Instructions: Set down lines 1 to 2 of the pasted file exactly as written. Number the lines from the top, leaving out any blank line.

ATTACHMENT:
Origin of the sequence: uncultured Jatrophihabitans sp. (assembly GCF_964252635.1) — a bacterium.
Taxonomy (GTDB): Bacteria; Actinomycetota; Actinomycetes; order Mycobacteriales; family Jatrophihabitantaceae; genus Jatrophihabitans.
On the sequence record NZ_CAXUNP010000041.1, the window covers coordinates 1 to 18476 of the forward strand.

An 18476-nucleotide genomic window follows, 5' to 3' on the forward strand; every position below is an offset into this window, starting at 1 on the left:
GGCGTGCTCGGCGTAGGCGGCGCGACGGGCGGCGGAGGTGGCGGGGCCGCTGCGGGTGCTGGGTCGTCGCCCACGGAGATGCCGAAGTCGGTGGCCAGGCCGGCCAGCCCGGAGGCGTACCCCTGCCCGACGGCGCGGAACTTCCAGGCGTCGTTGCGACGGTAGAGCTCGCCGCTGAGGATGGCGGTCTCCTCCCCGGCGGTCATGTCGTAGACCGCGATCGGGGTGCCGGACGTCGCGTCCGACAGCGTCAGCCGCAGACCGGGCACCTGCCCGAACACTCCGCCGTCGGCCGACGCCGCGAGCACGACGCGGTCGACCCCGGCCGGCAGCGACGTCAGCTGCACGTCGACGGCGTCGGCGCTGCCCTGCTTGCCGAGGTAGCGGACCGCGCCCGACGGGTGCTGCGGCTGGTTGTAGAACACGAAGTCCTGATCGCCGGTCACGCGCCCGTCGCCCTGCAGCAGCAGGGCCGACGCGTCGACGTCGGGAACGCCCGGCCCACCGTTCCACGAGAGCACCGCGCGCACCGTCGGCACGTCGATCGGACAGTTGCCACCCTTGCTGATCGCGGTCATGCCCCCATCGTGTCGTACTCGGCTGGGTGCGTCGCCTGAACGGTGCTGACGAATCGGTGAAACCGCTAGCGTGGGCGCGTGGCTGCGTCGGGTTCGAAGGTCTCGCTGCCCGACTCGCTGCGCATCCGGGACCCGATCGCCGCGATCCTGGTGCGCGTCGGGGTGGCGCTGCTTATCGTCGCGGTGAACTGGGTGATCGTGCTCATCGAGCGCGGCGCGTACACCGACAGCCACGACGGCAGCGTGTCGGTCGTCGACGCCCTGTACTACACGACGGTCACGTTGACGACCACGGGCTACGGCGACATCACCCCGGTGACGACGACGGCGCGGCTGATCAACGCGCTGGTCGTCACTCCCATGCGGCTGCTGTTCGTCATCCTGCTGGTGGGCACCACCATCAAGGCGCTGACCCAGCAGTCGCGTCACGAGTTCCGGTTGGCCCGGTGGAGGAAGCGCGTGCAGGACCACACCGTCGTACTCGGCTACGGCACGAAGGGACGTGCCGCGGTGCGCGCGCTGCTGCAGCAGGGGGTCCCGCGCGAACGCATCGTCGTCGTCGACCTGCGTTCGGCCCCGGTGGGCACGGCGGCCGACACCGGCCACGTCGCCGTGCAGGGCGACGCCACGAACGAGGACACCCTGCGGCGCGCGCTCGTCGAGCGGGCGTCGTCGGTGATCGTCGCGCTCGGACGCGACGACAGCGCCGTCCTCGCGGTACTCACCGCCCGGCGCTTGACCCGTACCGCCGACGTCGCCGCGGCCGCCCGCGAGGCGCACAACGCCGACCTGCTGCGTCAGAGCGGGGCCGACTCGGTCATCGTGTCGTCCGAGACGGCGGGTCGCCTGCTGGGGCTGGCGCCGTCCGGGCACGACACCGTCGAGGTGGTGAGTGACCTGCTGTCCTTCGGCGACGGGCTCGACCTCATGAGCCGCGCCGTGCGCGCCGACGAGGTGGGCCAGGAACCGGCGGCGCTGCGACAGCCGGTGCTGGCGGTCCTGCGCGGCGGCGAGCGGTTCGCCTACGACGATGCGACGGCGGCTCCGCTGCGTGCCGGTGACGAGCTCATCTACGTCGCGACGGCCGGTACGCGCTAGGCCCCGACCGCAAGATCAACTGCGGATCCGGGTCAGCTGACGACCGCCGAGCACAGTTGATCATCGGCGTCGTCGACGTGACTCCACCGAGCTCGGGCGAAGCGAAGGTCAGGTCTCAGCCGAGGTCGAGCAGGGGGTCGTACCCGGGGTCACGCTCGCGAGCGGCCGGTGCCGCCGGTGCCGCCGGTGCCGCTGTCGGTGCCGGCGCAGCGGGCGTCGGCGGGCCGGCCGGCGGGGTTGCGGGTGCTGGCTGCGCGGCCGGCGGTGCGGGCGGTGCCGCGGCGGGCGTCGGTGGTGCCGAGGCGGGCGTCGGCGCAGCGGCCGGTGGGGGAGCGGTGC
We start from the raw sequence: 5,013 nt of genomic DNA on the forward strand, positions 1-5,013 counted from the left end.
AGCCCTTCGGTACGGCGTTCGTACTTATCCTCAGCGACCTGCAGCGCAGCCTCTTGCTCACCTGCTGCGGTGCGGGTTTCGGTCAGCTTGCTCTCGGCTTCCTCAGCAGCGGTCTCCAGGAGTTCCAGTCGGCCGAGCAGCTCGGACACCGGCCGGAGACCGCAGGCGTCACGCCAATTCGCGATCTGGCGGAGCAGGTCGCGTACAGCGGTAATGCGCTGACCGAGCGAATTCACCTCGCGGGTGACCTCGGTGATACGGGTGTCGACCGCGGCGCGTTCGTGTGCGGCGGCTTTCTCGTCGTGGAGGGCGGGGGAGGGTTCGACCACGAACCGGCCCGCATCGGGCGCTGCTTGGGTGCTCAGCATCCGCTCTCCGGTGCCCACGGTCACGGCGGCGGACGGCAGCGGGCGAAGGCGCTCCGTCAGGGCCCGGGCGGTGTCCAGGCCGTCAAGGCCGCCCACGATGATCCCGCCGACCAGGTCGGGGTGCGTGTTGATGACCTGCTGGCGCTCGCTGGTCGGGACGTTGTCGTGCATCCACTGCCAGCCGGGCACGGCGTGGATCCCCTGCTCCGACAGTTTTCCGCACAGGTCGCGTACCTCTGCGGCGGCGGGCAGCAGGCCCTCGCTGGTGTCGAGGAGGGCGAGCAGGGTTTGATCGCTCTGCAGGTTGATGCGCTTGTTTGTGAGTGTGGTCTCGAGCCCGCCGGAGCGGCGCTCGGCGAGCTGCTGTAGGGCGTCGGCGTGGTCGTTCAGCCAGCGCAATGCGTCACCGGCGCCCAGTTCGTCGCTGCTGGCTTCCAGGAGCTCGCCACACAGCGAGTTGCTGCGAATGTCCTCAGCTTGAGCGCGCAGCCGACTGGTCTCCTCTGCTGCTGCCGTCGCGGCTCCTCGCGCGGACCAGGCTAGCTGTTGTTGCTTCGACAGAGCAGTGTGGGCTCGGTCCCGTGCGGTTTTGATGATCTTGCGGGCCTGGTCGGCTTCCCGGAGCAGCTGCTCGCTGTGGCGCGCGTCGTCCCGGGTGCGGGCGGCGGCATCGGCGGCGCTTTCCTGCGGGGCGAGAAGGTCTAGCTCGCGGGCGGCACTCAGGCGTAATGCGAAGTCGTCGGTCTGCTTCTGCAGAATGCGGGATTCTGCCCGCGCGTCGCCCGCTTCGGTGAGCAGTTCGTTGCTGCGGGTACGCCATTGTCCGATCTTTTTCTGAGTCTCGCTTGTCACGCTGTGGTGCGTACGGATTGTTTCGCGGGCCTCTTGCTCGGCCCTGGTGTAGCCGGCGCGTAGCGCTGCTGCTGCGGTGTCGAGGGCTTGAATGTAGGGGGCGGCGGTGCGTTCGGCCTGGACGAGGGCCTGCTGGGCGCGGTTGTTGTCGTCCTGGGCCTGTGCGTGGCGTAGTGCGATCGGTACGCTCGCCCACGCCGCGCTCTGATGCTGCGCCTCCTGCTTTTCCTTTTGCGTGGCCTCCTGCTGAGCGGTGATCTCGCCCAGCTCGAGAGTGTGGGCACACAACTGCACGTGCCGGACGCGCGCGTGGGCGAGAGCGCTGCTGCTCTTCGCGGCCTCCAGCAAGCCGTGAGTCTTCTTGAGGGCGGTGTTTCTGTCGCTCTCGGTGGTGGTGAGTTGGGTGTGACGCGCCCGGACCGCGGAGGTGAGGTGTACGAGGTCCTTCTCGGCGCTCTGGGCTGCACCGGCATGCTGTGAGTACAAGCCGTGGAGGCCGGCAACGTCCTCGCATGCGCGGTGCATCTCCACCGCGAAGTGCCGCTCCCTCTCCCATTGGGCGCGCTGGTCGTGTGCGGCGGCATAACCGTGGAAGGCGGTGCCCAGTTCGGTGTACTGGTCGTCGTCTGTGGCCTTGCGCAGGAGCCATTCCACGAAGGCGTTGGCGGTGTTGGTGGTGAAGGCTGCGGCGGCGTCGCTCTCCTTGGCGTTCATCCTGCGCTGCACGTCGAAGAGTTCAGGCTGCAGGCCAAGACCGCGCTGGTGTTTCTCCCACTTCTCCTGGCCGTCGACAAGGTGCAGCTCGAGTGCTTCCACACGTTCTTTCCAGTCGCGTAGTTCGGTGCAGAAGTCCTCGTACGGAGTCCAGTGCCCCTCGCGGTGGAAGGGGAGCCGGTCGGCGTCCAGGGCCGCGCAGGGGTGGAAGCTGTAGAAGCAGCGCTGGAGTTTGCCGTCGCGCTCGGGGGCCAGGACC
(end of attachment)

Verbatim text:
Origin of the sequence: uncultured Jatrophihabitans sp. (assembly GCF_964252635.1) — a bacterium.
Taxonomy (GTDB): Bacteria; Actinomycetota; Actinomycetes; order Mycobacteriales; family Jatrophihabitantaceae; genus Jatrophihabitans.